- The Washington Times - Wednesday, December 25, 2002

Oil slick menaces French coastal areas
MADRID High winds are driving a massive oil slick from the sunken tanker Prestige toward French waters, meaning France and Spain may soon have to fight together against the ecological disaster, Spain said yesterday.
The Prestige, laden with 77,000 metric tons of fuel oil, sprang a leak Nov. 13 and then snapped in two and sank six days later, unleashing a tide of foul-smelling sludge on Spain's richest fishing grounds on the northwest coast of Galicia.
Oil continued to wash ashore in Spain while cleanup vessels suctioned oil off the sea surface.

Pope's Christmas appeal stresses peace, hope
VATICAN CITY Pope John Paul II, leading the world's Roman Catholics into Christmas, said early today that the birth of Jesus remained a message of hope in times of war and oppression, suffering and loneliness.
"Jesus is born for a humanity searching for freedom and peace," he said in a homily delivered at midnight Mass at the Vatican.
"He is born for everyone burdened by sin, in need of salvation, and yearning for hope," the pope said, celebrating the 25th Christmas season of his reign as head of the world's 1 billion Catholics.
The 82-year-old Polish pope said Christmas night, celebrating the birth of Jesus, was a night of faith, love and hope.

Defiant lawmakers back banned leader
ANKARA Turkish lawmakers yesterday reaffirmed their backing for constitutional amendments to allow the ruling party's banned leader to become prime minister, in defiance of a veto imposed by the president last week.
In a first-round ballot, more than 400 members of the 550-seat house both from the government and the opposition voted in favor of the amendments, which would pave the way for Recep Tayyip Erdogan, who heads the ruling Justice and Development Party, to run in elections.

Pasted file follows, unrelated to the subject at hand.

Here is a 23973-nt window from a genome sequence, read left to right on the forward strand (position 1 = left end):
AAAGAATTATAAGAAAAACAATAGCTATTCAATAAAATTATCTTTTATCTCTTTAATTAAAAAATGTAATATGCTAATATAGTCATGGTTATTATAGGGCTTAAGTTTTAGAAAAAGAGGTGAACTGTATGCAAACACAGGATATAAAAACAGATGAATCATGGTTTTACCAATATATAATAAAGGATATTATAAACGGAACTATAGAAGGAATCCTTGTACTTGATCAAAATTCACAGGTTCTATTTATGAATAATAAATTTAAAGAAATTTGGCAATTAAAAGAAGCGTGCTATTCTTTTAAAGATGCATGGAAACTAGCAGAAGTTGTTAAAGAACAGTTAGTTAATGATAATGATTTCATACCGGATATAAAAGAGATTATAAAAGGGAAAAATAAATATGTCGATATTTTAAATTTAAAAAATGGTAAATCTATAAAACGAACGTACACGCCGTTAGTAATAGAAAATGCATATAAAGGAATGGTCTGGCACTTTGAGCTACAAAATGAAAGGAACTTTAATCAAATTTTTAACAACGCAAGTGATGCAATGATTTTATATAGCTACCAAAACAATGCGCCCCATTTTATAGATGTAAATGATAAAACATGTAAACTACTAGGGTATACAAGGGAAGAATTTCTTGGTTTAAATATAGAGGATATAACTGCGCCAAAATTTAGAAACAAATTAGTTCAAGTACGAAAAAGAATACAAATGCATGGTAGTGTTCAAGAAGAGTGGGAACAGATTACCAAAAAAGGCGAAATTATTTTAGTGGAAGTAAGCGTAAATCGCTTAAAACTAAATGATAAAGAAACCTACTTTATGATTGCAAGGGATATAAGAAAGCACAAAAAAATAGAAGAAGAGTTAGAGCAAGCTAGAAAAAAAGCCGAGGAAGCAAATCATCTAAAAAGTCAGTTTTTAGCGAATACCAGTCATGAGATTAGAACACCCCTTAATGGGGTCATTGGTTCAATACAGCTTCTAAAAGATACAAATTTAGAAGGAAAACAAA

Last week, President Ahmet Necdet Sezer vetoed the constitutional changes on the grounds that they were designed specifically to get Mr. Erdogan elected.

Prison riot leaves 14 inmates dead
FRAIJANES Authorities regained control of a medium-security prison outside Guatemala's capital yesterday after an inmate riot escalated overnight, leaving 14 prisoners dead, an official said.
Thirteen corpses, some badly burnt, others missing hands and at least one decapitated, lay in front of Pavoncito prison in this isolated mountain region 20 miles east of Guatemala City.
A prison spokeswoman said authorities had regained control of the prison and that prisoners were surrendering makeshift weapons, including machetes and metal tubes and bars.

Government seeks deal on Khmer Rouge trials
PHNOM PENH Cambodia will send a delegation to the United Nations to rekindle talks on a proposed tribunal to try former leaders of the genocidal Khmer Rouge regime, Prime Minister Hun Sen said yesterday.
U.N. Secretary-General Kofi Annan has invited Cambodian negotiators to visit the United Nations in New York on Jan. 6 to prepare for detailed talks, he said. The world body is worried that Cambodia's legal system cannot handle the trials.

Prince offers funds for Bush scholarship
RIYADH Saudi billionaire Prince Al-Walid bin Talal bin Abdulaziz has donated $500,000 to a Massachusetts-based scholarship fund named after former President George Bush, the prince's Kingdom Holding Co. said yesterday.
A statement said the donation was part of the tycoon's contributions to "programs aimed at facilitating better understanding with the West, especially at a time when misconceptions about Arabs and Muslims continue to loom there."

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